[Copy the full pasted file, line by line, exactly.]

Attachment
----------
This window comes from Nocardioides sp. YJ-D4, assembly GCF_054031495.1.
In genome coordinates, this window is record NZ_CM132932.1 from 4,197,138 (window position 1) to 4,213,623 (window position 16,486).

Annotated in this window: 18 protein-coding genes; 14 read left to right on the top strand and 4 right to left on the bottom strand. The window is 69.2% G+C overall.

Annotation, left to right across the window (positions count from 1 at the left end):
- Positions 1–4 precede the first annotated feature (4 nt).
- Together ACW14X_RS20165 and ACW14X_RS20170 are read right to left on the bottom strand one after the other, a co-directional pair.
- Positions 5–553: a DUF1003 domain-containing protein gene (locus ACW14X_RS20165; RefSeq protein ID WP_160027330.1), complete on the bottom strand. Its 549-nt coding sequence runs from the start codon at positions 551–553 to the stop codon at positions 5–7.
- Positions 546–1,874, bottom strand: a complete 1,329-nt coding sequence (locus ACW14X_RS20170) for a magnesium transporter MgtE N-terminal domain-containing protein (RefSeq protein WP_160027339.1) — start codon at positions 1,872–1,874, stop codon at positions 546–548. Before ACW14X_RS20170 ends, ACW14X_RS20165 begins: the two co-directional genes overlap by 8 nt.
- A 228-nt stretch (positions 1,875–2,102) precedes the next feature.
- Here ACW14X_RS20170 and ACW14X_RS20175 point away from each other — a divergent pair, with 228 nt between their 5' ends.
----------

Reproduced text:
This window comes from Nocardioides sp. YJ-D4, assembly GCF_054031495.1.
In genome coordinates, this window is record NZ_CM132932.1 from 4,197,138 (window position 1) to 4,213,623 (window position 16,486).

Annotated in this window: 18 protein-coding genes; 14 read left to right on the top strand and 4 right to left on the bottom strand. The window is 69.2% G+C overall.

Annotation, left to right across the window (positions count from 1 at the left end):
- Positions 1–4 precede the first annotated feature (4 nt).
- Together ACW14X_RS20165 and ACW14X_RS20170 are read right to left on the bottom strand one after the other, a co-directional pair.
- Positions 5–553: a DUF1003 domain-containing protein gene (locus ACW14X_RS20165; RefSeq protein ID WP_160027330.1), complete on the bottom strand. Its 549-nt coding sequence runs from the start codon at positions 551–553 to the stop codon at positions 5–7.
- Positions 546–1,874, bottom strand: a complete 1,329-nt coding sequence (locus ACW14X_RS20170) for a magnesium transporter MgtE N-terminal domain-containing protein (RefSeq protein WP_160027339.1) — start codon at positions 1,872–1,874, stop codon at positions 546–548. Before ACW14X_RS20170 ends, ACW14X_RS20165 begins: the two co-directional genes overlap by 8 nt.
- A 228-nt stretch (positions 1,875–2,102) precedes the next feature.
- Here ACW14X_RS20170 and ACW14X_RS20175 point away from each other — a divergent pair, with 228 nt between their 5' ends.